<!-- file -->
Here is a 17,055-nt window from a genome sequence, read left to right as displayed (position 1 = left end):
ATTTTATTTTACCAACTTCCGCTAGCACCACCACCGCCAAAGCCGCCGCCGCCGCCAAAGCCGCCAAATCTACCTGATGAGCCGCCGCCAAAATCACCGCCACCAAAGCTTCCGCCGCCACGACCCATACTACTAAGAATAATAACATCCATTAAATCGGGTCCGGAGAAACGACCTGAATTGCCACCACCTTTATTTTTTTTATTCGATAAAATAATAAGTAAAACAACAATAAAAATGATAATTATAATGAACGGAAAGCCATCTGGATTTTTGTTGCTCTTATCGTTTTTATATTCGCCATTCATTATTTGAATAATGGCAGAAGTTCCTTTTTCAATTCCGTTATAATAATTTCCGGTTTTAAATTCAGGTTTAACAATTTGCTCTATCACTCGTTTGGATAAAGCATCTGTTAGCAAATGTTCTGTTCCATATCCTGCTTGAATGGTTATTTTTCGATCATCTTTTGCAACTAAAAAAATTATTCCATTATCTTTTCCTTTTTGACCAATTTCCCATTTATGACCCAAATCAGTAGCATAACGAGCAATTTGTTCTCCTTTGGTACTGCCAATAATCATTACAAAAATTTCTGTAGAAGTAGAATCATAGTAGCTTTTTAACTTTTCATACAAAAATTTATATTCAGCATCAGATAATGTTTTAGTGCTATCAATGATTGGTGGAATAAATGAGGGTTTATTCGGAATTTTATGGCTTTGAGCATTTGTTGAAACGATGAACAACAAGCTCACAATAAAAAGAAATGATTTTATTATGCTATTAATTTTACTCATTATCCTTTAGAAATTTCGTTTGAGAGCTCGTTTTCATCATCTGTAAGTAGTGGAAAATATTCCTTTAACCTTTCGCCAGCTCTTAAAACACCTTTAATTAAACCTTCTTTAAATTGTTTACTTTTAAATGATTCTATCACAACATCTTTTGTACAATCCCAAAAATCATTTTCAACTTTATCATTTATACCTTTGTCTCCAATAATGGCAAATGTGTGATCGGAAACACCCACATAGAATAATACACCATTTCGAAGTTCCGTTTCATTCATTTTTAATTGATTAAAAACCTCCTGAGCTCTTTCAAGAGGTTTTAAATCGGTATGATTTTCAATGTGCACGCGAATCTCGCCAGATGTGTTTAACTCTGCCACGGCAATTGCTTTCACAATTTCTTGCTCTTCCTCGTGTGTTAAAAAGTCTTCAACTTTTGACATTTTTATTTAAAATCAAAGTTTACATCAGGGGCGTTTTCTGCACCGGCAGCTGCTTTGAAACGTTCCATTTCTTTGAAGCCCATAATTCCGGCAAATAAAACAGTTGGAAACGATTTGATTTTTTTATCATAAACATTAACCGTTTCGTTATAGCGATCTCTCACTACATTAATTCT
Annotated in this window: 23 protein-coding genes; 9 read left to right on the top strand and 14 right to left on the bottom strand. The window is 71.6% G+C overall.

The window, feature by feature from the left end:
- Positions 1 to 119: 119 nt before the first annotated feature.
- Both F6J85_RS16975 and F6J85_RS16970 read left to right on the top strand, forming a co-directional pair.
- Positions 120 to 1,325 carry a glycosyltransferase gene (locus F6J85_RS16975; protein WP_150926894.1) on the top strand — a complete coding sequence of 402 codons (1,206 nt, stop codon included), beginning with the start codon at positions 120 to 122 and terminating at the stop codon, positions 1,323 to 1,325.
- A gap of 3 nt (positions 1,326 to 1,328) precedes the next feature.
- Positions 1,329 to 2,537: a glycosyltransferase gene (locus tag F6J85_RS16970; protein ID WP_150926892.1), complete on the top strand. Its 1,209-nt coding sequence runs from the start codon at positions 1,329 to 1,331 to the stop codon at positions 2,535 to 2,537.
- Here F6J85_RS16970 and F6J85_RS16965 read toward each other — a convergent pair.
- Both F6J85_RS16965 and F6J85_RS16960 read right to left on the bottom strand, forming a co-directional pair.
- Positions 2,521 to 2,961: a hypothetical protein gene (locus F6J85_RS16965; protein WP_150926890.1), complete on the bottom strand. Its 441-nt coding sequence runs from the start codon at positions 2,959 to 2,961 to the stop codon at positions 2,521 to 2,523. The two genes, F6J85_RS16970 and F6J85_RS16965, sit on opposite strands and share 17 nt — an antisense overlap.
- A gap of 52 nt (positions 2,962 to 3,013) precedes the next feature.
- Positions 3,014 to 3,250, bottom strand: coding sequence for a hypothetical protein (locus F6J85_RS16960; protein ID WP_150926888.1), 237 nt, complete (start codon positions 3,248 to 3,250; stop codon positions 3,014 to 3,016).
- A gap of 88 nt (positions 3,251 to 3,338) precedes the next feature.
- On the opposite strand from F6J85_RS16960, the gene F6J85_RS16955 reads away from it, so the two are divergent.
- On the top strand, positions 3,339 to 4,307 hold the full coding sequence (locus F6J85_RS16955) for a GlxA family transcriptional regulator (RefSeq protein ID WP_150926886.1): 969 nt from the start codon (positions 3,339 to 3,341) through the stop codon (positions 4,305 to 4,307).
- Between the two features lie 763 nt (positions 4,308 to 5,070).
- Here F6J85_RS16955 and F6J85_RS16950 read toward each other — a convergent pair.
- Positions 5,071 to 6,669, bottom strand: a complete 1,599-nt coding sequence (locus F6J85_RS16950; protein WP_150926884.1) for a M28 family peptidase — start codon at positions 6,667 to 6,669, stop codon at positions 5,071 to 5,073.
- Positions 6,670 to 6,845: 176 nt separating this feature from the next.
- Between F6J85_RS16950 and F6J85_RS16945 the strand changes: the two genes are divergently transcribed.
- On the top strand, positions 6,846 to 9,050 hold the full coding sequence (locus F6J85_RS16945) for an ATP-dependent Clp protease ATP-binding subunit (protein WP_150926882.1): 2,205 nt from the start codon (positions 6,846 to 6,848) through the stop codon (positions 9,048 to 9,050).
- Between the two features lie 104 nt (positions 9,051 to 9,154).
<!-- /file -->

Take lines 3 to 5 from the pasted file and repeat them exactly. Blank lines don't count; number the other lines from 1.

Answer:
Annotated in this window: 23 protein-coding genes; 9 read left to right on the top strand and 14 right to left on the bottom strand. The window is 71.6% G+C overall.

The window, feature by feature from the left end:
- Positions 1 to 119: 119 nt before the first annotated feature.